Top 10 of 2011 – Adelaide’s Picks

I saw that everyone else was doing a top 10 for 2011 and wanted in on the fun, but then I realized I didn’t actually see all that many new movies in the theater last year. It turns out that I’ll see anything for a review, but when it comes to viewing for my own pleasure, I tend to stick to older movies or weird stuff. So, I’ve decided to create a top ten new-to-me list. These are movies that I saw during 2011 that I had never seen before that, for one reason or another, impressed the hell out of me. While I did have fun compiling this list, I need to keep better track of what I’m watching from now on. There was a lot of “What the hell did I watch last year?” going on. (I have started a spreadsheet for 2012.) What were your new-to-you favorites last year?

10. Another Woman (1988)

In a year where the current Woody Allen movie felt more like a pastiche of one of his films rather than the real thing (Midnight in Paris, I am looking at you), I went back to his older films and discovered a gem I had never seen before. Marion Post (Gena Rowlands) is a philosophy professor who rents a small apartment where she can work on her latest book undistracted. She is able to hear the conversations of the psychiatrist next door through a vent and ends up reevaluating her own life, realizing that she is actually a pretty unpleasant person. I feared this was going to be one of Allen’s emotional train wreck films like September (ick), but was drawn in pretty quickly. As I get older—I’m 43—I’ve started thinking about my own life and the mistakes I’ve made and the things I would still like to do. This is an engrossing film about a woman’s journey of self-discovery that is not mired in sex or despair. It’s not one of Allen’s best films, but it is a really good one.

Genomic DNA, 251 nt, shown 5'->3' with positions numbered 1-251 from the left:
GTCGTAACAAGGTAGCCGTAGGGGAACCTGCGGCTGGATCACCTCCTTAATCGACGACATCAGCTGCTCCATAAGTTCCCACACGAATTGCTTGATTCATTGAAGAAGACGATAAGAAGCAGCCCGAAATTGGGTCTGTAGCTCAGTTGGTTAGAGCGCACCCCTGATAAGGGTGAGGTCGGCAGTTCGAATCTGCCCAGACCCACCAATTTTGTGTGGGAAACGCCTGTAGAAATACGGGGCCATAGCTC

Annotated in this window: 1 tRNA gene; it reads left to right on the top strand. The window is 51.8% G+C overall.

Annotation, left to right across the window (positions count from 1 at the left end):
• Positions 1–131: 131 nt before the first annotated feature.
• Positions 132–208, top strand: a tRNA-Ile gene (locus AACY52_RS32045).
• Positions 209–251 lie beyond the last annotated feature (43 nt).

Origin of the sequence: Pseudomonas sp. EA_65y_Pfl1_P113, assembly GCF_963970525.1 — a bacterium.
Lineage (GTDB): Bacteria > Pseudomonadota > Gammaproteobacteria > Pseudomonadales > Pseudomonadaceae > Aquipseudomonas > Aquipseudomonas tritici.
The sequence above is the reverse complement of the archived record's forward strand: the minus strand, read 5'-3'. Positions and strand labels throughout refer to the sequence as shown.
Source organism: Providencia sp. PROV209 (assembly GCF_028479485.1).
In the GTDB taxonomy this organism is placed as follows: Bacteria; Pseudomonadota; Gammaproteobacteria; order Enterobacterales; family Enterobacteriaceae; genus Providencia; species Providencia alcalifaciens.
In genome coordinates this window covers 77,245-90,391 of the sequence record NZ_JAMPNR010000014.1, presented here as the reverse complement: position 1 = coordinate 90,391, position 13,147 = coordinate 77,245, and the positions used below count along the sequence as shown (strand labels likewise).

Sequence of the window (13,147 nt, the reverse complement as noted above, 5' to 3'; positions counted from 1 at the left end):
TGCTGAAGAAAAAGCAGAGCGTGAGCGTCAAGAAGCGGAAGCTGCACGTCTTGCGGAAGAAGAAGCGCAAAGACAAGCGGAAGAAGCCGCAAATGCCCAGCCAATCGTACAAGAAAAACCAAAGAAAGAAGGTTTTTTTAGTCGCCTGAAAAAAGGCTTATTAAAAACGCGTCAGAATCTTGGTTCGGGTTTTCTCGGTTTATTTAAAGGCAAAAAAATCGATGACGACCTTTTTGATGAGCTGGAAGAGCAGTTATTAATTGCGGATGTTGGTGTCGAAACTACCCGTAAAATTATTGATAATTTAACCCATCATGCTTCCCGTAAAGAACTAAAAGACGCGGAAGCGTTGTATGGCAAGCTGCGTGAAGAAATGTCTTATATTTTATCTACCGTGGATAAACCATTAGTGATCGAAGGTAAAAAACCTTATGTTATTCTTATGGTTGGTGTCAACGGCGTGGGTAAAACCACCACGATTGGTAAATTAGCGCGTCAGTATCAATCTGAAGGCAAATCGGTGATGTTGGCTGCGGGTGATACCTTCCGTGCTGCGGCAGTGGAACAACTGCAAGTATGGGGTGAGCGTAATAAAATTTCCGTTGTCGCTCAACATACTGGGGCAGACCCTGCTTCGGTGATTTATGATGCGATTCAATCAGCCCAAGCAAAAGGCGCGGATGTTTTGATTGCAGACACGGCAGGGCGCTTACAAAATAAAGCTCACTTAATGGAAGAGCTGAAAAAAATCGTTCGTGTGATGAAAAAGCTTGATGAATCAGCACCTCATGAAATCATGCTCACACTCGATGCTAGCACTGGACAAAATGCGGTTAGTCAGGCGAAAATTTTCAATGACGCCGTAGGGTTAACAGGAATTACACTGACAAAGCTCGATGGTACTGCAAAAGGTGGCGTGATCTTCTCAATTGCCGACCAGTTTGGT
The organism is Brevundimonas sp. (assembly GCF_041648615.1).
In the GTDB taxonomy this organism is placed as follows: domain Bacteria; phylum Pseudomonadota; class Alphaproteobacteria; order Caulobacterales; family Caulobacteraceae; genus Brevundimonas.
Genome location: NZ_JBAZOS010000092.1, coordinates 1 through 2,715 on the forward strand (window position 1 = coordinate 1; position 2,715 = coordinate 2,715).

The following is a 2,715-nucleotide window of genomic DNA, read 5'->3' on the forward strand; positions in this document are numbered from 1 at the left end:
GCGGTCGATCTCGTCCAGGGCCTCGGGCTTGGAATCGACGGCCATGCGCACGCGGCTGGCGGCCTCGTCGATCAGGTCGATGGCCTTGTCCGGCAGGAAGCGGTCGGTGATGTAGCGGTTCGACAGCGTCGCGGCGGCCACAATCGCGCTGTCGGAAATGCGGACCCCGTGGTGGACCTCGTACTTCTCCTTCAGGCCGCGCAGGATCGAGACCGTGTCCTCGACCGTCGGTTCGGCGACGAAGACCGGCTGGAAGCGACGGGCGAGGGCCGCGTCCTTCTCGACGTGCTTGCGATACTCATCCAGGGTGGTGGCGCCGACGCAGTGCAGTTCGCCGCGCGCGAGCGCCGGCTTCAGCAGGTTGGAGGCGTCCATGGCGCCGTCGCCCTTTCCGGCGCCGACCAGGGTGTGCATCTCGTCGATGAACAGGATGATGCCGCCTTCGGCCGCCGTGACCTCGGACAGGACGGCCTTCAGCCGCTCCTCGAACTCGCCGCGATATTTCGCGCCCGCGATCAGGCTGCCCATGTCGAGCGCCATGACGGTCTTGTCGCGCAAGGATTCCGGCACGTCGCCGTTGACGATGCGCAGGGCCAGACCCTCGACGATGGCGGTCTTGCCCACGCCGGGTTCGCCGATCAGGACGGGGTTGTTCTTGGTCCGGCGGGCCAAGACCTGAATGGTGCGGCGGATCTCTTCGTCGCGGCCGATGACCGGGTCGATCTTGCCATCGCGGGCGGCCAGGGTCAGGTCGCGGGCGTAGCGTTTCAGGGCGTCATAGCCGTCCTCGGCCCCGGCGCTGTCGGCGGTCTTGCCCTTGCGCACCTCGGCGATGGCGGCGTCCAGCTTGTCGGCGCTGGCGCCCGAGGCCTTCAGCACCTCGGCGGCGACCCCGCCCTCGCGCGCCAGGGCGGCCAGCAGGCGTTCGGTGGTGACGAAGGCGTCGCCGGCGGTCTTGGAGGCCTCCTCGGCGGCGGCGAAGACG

9. Elite Squad: The Enemy Within (2010)

I was not really looking forward to watching what looked to be a testosterone-fueled love letter to fascism. Turns out it was awesome. Captain Nascimiento must not only deal with the drug cartels that have taken over Rio, but with the corrupt cops that move in after the cartels have been pushed out. This film is so good because it mixes blood pressure-elevating action with the attempt to deal somewhat even-handedly with a complex issue. While Nascimiento would just like to kill everyone, he is tempered by his nemesis, human rights activist Fraga. I responded to this movie so much because it shows how complicated the cartel and police corruption issues in Rio are and that there is no easy answer of what needs to be done. It is hyper-violent, but I am an adult and can close my eyes when needed.

8. Tucker & Dale vs. Evil (2010)

This movie is awesome. Two rednecky-looking dudes (Alan Tudyk and Tyler Labine) head to their “vacation” cabin in the West Virginia woods to rest, relax, and fix the place up a little. A group of college students is also camping in the same area. Due to a rather gory accidental death, the college students assume the rednecks are deep woods, Ed Gein-style serial killers. The rednecks want to know why the college students keep killing themselves out in the woods. Hilarity based on miscommunication abounds! This movie is funny, gory, and a little bit scary. There is also some romance thrown in for good measure. It’s a lot of fun and my vote for the best Canadian movie ever.


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Adelaide enjoys watching all kinds of movies, but is never going to see Titanic unless there is a sizable amount of money involved.

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